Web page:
The state is making another move to overcome its portion of the country’s e-cigarette use problems.
New York Governor Andrew Cuomo and the N.Y. Department of Financial Services is directing insurance companies in the state to cover vaping cessation costs.
The governor has ordered the department to direct insurers to pay related treatment expenses.
As a result of this order, insurance companies will need to pay the costs of vaping cessation treatments without requiring policyholders to contribute via deductible, co-pay or co-insurance. Insurers will be required to offer the same treatments for e-cigarette quitting that would be recommended for quitting cigarette smoking.
“E-cigarette use has exploded in recent years and many of the people who want to quit are now having trouble because vaping is more addicting than they previously thought,” said Governor Cuomo. He added that it was important for state residents seeking to quit to have treatment access and, “this action will require insurance companies to provide the same coverage they would for smoking cessation to anyone seeking to stop using e-cigarettes.”
Vaping cessation has become a growing priority as the number of associated health problems rise.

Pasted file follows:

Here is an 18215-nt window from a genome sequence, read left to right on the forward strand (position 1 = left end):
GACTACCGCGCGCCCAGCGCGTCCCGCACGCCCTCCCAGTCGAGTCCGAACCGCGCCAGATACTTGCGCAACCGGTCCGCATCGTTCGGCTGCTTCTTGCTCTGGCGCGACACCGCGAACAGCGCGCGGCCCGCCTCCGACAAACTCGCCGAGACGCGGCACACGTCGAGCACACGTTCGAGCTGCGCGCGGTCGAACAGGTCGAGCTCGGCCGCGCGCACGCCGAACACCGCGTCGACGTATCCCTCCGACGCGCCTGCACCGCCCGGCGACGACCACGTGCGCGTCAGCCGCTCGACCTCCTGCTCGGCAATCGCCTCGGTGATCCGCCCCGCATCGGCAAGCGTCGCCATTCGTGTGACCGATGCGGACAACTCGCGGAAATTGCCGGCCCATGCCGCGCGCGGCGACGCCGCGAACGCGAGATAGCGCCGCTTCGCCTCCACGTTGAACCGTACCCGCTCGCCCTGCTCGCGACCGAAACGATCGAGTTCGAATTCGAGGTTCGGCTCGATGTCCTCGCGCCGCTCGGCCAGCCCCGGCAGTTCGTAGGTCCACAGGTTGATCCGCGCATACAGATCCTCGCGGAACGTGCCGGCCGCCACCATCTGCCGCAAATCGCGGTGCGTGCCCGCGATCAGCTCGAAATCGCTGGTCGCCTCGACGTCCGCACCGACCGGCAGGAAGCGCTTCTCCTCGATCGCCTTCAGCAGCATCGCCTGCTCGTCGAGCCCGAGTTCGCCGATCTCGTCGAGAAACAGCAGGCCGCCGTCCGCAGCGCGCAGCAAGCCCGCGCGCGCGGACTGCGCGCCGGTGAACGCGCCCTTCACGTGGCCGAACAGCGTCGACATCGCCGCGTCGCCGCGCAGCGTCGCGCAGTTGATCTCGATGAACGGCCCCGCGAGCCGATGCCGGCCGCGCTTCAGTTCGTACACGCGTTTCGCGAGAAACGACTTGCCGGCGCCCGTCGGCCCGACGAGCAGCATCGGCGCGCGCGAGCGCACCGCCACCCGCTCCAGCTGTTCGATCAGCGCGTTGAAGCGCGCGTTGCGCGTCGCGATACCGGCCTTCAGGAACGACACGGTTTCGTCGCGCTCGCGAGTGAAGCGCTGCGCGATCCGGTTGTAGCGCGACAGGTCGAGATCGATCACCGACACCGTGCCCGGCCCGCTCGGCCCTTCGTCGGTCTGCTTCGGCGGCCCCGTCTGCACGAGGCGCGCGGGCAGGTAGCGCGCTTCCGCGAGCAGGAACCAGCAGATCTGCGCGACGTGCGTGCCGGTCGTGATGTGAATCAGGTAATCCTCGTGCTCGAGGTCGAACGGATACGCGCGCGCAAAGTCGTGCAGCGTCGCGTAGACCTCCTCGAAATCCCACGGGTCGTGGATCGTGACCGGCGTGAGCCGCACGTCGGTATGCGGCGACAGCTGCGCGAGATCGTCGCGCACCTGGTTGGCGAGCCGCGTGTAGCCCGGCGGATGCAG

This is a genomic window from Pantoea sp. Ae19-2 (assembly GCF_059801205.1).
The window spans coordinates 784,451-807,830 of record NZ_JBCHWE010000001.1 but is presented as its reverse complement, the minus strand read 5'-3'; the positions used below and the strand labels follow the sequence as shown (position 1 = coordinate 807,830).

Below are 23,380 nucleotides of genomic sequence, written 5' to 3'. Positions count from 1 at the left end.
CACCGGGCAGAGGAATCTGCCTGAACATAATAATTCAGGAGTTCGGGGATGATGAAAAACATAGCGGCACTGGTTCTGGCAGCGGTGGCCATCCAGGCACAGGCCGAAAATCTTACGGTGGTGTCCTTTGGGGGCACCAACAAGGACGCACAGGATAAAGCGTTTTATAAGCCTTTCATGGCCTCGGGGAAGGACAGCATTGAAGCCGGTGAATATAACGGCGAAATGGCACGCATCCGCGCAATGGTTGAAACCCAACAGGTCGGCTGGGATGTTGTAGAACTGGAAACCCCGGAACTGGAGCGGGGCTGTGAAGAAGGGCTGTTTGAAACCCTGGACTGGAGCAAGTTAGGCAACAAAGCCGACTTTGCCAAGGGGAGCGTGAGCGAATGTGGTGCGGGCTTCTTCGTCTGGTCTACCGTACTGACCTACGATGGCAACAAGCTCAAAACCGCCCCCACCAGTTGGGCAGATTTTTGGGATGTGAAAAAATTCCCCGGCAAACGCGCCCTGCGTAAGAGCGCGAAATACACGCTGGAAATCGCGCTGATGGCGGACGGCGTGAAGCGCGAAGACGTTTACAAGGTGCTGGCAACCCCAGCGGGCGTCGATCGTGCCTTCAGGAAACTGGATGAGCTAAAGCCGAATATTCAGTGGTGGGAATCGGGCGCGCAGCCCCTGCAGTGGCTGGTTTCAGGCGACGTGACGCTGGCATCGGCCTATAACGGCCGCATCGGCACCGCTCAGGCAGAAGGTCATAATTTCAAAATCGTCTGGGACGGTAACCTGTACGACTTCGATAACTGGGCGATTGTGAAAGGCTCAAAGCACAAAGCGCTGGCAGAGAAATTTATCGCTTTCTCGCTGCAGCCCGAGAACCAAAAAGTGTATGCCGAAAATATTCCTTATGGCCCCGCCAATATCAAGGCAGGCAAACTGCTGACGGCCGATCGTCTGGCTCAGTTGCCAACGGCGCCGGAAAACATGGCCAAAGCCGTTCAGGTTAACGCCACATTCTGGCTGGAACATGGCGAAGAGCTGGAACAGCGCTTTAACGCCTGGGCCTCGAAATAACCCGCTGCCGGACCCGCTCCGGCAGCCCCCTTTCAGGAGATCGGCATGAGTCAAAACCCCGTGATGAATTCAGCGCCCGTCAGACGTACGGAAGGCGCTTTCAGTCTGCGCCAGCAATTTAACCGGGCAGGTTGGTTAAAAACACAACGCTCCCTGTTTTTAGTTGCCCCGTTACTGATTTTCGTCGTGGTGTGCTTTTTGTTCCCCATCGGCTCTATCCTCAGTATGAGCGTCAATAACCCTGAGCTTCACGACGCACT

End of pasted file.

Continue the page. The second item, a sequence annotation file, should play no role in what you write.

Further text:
By December 3, there had been 48 deaths confirmed across 25 states, resulting from vaping-related illnesses. There have been 2,291 cases of lung injury from e-cigarette use reported to the Centers for Disease Control by that same date. New York on its own had 2 reported deaths linked to the practice by November 20.
New York’s first death directly linked with the use of e-cigarettes was recorded on October 4. In that case, a 17 year old from the Bronx suffered respiratory illness linked with the teen’s vaping habits. According to the state, the teen was first hospitalized in early September.
This isn’t the state’s first move against e-cigarettes. There is already a case held up in the court system for the purpose of banning flavored e-cigarettes. Moreover, the state is pressing forward to keep it going and may broaden it to include menthol.
Last week, the N.Y. Public Health and Health Planning Council voted to keep the emergency flavored e-cigarette ban active for another three months. It was first approved by the council in September. In October, the state appeals court blocked the state from enforcing it. Critics had sued New York, criticizing it as an overreach from the government that would harm small business. Moreover, some adult smokers have said that the flavors help them quit conventional smoking. The new vaping cessation order is separate from the flavored e-cigarette ban.